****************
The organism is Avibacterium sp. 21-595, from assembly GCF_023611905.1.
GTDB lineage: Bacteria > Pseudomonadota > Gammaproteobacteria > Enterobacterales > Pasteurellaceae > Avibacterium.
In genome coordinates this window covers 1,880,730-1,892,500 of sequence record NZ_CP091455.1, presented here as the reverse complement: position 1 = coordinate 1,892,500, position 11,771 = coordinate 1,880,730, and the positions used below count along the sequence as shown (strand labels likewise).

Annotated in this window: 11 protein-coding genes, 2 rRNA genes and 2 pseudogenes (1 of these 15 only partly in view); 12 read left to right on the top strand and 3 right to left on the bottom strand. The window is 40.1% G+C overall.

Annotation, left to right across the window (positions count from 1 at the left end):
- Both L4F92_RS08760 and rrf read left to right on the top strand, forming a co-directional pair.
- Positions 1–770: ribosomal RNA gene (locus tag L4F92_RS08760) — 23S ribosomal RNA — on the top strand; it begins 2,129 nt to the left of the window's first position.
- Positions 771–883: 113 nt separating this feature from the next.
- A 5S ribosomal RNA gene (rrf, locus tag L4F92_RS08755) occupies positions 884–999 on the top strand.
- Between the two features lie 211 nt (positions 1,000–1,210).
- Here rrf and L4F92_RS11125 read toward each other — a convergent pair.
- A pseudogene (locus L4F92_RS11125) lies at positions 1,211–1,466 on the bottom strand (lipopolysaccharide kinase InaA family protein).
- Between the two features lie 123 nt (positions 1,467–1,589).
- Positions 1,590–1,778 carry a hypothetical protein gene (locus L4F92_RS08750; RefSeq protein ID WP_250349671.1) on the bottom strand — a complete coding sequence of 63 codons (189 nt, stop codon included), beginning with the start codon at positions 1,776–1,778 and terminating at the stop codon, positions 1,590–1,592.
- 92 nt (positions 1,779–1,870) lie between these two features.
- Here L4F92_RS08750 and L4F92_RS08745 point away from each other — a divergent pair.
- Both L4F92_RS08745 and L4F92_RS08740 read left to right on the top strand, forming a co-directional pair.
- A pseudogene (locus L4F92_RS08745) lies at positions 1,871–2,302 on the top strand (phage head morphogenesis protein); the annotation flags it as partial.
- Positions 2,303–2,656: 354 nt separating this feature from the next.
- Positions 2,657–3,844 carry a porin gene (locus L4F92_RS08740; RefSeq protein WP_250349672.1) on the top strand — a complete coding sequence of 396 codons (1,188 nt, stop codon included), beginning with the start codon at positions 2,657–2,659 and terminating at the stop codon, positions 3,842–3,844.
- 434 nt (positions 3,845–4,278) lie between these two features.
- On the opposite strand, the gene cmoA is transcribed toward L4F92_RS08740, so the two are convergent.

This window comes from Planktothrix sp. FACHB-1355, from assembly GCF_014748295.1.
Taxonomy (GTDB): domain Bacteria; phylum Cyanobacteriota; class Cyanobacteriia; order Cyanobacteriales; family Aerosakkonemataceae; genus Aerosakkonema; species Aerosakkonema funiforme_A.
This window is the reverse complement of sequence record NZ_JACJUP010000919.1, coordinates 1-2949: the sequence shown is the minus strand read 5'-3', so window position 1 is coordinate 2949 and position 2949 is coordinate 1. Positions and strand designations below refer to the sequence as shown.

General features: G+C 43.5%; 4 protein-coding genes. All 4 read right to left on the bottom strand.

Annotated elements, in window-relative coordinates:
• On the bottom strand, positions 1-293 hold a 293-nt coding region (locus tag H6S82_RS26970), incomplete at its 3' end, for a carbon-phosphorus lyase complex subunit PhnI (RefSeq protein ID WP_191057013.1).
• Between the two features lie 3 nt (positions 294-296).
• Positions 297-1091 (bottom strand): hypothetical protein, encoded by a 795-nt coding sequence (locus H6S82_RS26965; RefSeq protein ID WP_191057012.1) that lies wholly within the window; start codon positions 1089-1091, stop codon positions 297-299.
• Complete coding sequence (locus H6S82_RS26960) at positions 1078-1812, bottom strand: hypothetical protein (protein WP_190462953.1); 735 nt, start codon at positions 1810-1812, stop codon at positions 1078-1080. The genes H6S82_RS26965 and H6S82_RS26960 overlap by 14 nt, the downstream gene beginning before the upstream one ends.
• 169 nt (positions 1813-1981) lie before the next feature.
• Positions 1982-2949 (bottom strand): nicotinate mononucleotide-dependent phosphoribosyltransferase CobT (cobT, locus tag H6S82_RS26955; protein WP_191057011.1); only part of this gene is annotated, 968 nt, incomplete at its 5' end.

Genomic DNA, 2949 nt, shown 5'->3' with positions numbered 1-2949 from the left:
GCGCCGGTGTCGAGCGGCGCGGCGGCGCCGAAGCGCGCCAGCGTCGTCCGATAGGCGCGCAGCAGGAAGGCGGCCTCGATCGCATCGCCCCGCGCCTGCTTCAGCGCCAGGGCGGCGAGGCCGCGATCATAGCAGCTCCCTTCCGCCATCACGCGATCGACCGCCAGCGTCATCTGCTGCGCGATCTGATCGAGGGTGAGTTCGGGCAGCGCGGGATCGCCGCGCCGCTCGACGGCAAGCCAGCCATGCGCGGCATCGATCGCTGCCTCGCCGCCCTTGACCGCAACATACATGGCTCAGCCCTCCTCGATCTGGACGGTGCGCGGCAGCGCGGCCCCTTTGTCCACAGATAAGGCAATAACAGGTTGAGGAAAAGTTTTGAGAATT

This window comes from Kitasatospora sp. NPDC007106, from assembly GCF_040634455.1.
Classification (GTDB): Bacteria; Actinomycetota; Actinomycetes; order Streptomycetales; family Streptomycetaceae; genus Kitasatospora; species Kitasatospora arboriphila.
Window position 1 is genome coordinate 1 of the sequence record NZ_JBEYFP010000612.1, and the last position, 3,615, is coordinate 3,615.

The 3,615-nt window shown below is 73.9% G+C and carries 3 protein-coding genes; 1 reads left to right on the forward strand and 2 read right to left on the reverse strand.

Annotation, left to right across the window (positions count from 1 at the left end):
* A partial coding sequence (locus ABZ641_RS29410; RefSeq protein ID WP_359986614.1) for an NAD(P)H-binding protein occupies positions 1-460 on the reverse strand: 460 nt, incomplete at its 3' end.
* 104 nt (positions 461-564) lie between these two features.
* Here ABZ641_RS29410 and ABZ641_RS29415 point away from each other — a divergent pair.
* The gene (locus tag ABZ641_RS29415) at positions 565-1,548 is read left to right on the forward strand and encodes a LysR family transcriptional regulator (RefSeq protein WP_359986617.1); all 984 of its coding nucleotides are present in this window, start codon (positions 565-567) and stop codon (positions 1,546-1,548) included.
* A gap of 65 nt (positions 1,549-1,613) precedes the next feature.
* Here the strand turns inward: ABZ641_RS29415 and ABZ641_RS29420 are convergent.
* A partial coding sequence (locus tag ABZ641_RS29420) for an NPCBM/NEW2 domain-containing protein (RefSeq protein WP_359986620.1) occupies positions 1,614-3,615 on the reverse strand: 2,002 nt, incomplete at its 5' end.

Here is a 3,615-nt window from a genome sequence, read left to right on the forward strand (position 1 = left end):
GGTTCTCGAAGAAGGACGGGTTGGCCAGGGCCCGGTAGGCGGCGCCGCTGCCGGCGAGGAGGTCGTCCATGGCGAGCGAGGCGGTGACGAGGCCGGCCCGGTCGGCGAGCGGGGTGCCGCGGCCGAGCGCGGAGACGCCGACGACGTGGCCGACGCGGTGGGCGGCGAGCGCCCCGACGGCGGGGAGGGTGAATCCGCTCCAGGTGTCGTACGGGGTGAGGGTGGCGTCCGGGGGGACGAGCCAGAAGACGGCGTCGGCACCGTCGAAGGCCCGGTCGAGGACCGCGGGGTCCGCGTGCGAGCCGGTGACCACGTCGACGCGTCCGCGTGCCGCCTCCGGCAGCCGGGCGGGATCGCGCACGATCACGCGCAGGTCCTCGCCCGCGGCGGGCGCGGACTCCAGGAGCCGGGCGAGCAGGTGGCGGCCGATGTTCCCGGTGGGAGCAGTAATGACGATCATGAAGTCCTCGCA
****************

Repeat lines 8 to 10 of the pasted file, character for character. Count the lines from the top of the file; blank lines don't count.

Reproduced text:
- Positions 771–883: 113 nt separating this feature from the next.
- A 5S ribosomal RNA gene (rrf, locus tag L4F92_RS08755) occupies positions 884–999 on the top strand.
- Between the two features lie 211 nt (positions 1,000–1,210).